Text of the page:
Another key component to consider when buying art is quality – or, where on a scale of 1 – 10 does any specific work stand in relation to their oeuvre. During your art world journey, at any given time, there will be many available works. If you have focused in on a single artist, make sure that any of the works you are considering rank among their best – not just the best that are currently available. Let’s face it, sometimes what is “currently available” is a bunch of crap, especially when you are dealing with historical works of art!
Always keep in mind that even great artists had/have bad days and produce mediocre or poor-quality works. You should also note that some available works may be nothing more than a sketch or study and were never created with the intention of being sold; these were usually created in the development stages of more complex pieces. So you may be wondering, how did these works become available? Good question:
For my example, I will focus on the 19th-century. During that period, it was common to have a studio sale after an artist’s death. The purpose of these sales was twofold:
1. To let the art world know that the output from this artist was over.
2. To sell off everything that remained in the artist’s estate to benefit the surviving relatives.
While these sales, at times, did include fully finished works, most often they were filled with unfinished pieces, sketches, and preparatory studies. Please do not get me wrong, some of these preparatory works are now considered important works on their own, but here again you need to know the best from the rest. You also need to be aware that there were times when unfinished works from a studio sale, were finished by another artist. Yes, we have seen this. Now the question is – who do you attribute the painting too? Guess it all depends on how much of the original artist’s work is still visible.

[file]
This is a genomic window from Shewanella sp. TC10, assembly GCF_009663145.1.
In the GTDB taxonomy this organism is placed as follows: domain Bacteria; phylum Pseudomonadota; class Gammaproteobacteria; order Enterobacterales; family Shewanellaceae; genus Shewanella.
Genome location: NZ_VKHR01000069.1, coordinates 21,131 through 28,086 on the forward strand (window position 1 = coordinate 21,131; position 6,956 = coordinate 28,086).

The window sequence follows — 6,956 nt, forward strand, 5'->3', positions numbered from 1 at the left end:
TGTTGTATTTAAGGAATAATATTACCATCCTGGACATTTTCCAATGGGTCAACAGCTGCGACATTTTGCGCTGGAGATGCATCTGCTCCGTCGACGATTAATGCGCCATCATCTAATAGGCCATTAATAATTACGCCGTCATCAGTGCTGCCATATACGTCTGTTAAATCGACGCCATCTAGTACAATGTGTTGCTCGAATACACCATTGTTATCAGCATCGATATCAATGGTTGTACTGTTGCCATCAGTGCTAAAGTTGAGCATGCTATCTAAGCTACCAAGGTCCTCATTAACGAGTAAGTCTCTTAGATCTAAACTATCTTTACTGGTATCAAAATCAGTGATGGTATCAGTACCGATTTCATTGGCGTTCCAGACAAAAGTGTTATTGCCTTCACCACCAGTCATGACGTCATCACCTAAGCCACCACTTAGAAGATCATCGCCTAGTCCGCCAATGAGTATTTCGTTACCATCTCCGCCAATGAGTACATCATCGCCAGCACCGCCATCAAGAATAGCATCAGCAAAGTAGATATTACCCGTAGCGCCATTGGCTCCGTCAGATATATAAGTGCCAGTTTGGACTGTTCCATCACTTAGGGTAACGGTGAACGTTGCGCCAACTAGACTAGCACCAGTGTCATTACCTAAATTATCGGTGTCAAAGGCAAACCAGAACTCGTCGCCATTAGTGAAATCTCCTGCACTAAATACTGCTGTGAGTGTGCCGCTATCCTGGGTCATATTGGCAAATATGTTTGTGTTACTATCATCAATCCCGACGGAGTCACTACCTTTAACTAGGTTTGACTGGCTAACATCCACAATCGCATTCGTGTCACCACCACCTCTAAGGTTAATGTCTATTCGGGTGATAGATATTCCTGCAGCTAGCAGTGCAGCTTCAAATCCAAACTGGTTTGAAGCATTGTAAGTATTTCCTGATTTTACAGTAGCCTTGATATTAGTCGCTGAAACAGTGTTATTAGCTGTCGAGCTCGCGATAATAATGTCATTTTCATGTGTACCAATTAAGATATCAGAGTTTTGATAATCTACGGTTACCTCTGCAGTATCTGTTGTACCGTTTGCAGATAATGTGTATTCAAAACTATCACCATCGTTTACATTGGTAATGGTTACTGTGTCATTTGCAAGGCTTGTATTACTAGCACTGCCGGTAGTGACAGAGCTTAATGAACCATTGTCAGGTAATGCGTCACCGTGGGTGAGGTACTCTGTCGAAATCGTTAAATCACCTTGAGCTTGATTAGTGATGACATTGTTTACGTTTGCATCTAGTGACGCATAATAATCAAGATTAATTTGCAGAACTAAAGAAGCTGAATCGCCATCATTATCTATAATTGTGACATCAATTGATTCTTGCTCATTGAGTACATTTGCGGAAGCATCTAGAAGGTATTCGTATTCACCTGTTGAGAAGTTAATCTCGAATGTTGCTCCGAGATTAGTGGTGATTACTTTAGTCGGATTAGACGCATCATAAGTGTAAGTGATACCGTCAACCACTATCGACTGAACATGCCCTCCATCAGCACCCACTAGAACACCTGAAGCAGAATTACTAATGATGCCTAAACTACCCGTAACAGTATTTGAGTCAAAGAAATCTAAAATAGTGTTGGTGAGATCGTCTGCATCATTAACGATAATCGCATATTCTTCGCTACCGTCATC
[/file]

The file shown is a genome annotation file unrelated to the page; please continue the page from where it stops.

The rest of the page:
If you widen your focus to a period or movement (Barbizon, Impressionist, Realist, Abstract, etc.), rather than a specific artist (Monet, Boudin, Corot, Dupré, etc.), you will have an easier time finding quality works simply because there should be a greater supply of good material to choose from. However, when broadening your scope, it is even more important to do your research and look at as many examples from the different artists of that period as possible. See which works have been heralded as the best so you have something to compare the currently available works too.
Distinguishing between good, mediocre, and poor quality works is not something you can learn from reading a textbook. It comes from years of looking and studying the physical works of art (not just photographs). In addition, you need to know which periods and subject matters of an artist are considered their best. Then you need to determine when a specific work was created, how it relates to other works from that period, and then you can begin to determine if it is a good quality example.
You will find that almost every gallery, dealer, auction room, etc. you visit will tell you that their works are ‘the best’, ‘major examples’, or even ‘masterpieces’. But as we all know, this cannot be the case – not every painting is ‘the best’, etc. If you do a little homework, you will begin to learn which dealers/galleries/auction rooms really offer great quality works on a consistent basis and those that are just selling a name (or signature).
It is also very important to remember that the best examples of an artist’s work will be more expensive than the mediocre ones. But as we always say… the best will always be the best and a second-rate work will always be just that.